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Employee Free Choice Act (EFCA)
Employers Survival Kit


ADA Amendments Act of 2008


Guns In The Workplace


No Match Rule:
E-Verify Update


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News on Personnel, Labor Relations and Benefits

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Top Employee Free Choice Act (EFCA) - Employers Survival Kit

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(Breaking News: As the EFCA has lost some steam, substitute bills are being introduced so stay tuned.)

Checkmark Graphic Intro: Pundits and Partisan Division

Most pundits and commentators are calling the Employee Free Choice Act (EFCA) "the most significant piece of labor legislation since the National Labor Relations Act of 1935".

The EFCA will affect how unions are certified in the workplace. It will affect what happens after a union is formed on the jobsite, and how employers who do not follow its rules will be punished.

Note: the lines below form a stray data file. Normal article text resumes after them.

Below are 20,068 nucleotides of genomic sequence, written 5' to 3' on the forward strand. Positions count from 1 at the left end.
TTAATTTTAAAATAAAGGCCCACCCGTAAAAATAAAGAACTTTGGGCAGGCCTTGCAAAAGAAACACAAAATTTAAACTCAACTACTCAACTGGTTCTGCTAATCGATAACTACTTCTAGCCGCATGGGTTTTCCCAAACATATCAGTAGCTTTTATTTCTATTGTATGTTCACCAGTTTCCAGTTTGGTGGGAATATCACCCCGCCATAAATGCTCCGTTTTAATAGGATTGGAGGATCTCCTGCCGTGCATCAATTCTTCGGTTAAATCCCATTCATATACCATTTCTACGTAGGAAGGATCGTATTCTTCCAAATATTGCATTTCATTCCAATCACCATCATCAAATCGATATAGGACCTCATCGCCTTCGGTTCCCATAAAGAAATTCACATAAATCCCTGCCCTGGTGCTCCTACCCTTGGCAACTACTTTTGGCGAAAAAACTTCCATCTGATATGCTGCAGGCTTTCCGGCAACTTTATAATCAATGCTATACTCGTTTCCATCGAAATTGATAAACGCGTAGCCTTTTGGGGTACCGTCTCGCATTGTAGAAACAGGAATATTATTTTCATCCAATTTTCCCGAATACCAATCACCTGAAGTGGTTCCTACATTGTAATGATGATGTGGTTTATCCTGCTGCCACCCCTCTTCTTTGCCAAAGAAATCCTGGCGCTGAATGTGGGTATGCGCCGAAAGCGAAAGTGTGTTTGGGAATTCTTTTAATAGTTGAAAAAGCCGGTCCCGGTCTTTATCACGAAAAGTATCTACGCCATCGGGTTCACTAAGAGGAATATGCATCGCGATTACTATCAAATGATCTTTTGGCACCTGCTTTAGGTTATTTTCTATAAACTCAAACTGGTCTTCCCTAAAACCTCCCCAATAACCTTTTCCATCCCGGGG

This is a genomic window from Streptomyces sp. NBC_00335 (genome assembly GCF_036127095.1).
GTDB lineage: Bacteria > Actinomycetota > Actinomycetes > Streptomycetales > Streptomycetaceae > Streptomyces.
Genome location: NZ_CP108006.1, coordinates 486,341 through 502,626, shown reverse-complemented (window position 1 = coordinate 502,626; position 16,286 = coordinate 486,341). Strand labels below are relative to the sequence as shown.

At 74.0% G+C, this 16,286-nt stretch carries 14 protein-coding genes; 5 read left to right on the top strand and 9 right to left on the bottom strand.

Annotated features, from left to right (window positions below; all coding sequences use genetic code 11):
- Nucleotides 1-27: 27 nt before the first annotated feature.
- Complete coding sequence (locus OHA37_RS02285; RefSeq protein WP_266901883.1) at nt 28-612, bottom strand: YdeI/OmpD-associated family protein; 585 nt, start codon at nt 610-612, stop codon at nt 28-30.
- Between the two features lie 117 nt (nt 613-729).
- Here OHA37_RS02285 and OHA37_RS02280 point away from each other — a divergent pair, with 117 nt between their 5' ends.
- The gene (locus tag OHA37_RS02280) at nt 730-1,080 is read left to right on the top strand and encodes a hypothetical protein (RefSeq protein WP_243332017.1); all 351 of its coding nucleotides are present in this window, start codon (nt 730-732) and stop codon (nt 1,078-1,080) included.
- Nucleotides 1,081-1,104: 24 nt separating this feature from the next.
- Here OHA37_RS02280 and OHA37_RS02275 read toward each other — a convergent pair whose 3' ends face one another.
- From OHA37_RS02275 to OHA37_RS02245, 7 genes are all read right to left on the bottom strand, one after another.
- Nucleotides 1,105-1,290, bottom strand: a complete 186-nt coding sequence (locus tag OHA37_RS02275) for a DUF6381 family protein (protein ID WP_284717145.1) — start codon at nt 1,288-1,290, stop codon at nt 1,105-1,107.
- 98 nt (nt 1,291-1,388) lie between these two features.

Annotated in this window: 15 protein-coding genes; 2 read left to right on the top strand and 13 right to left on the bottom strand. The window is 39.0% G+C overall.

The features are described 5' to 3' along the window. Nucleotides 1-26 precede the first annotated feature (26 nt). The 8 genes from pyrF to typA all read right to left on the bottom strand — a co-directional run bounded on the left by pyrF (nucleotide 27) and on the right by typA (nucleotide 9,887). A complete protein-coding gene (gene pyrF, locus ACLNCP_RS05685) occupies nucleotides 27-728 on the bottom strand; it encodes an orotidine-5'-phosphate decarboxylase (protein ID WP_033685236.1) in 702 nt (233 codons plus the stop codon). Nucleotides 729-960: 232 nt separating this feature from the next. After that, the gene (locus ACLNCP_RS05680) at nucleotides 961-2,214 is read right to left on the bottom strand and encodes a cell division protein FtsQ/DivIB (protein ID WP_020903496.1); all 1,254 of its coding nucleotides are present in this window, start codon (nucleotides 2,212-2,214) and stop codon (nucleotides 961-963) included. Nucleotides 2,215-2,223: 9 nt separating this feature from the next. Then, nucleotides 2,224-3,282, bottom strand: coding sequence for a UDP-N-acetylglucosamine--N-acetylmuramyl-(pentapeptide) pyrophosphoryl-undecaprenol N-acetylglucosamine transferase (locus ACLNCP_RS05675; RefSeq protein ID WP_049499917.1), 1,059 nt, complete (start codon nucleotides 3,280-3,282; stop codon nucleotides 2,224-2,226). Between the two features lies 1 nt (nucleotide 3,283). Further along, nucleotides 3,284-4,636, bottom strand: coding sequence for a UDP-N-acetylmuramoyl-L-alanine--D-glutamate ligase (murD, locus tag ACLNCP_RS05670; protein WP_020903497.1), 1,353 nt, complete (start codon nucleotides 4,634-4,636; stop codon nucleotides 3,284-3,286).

One source said "This law would probably change Americans' lives more than any legislation since the New Deal brought us Social Security".

The language surrounding this bill is often dramatic, and highly partisan. Arguments for or against this bill are usually filled with emotional pleas and hyperbole.

This article will attempt to avoid any partisan or emotional language and set out the situation based on facts and common sense.

We will discuss some of the main points that employers will need to know about the Employee Free Choice Act. The EFCA will affect many jobsites in very significant ways, and we will describe here what employers can prepare for and what they can expect to see in the near future.

Here are a few facts that point to the impact of this bill when it is passed:

  • Since its formation in 1935, the National Labor Relations Board has conducted approximately 500,000 secret-ballot elections. All told, more than 40 million employees have voted in these elections.

  • Currently 15.7 million workers are in unions, out of the 154 million-member U.S. labor force. (These figures are shifting, due to recent significant job losses)

  • Approximately 12 percent of employees are organized in unions today (only 7.5 percent in the private sector), as compared with 35 percent in the 1950s.